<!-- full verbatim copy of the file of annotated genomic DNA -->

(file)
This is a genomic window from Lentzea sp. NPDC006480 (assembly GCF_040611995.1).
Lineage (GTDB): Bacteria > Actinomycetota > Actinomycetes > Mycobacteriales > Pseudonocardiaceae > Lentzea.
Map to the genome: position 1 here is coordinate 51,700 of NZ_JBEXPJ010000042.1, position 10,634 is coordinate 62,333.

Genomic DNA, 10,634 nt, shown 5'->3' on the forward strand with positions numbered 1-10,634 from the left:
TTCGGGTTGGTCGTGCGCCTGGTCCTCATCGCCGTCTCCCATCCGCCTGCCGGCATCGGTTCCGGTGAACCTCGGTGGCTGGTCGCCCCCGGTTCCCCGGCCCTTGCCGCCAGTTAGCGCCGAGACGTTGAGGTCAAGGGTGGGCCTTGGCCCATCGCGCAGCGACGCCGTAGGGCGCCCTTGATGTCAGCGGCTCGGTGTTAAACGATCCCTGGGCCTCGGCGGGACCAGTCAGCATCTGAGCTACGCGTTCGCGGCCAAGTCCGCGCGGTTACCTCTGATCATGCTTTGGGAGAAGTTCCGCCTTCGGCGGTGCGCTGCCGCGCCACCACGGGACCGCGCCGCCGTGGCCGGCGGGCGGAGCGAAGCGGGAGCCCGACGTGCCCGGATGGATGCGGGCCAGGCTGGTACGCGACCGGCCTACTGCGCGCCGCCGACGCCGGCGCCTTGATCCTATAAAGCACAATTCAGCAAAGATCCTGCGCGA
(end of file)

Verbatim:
This is a genomic window from Lentzea sp. NPDC006480 (assembly GCF_040611995.1).
Lineage (GTDB): Bacteria > Actinomycetota > Actinomycetes > Mycobacteriales > Pseudonocardiaceae > Lentzea.
Map to the genome: position 1 here is coordinate 51,700 of NZ_JBEXPJ010000042.1, position 10,634 is coordinate 62,333.

Genomic DNA, 10,634 nt, shown 5'->3' on the forward strand with positions numbered 1-10,634 from the left:
TTCGGGTTGGTCGTGCGCCTGGTCCTCATCGCCGTCTCCCATCCGCCTGCCGGCATCGGTTCCGGTGAACCTCGGTGGCTGGTCGCCCCCGGTTCCCCGGCCCTTGCCGCCAGTTAGCGCCGAGACGTTGAGGTCAAGGGTGGGCCTTGGCCCATCGCGCAGCGACGCCGTAGGGCGCCCTTGATGTCAGCGGCTCGGTGTTAAACGATCCCTGGGCCTCGGCGGGACCAGTCAGCATCTGAGCTACGCGTTCGCGGCCAAGTCCGCGCGGTTACCTCTGATCATGCTTTGGGAGAAGTTCCGCCTTCGGCGGTGCGCTGCCGCGCCACCACGGGACCGCGCCGCCGTGGCCGGCGGGCGGAGCGAAGCGGGAGCCCGACGTGCCCGGATGGATGCGGGCCAGGCTGGTACGCGACCGGCCTACTGCGCGCCGCCGACGCCGGCGCCTTGATCCTATAAAGCACAATTCAGCAAAGATCCTGCGCGA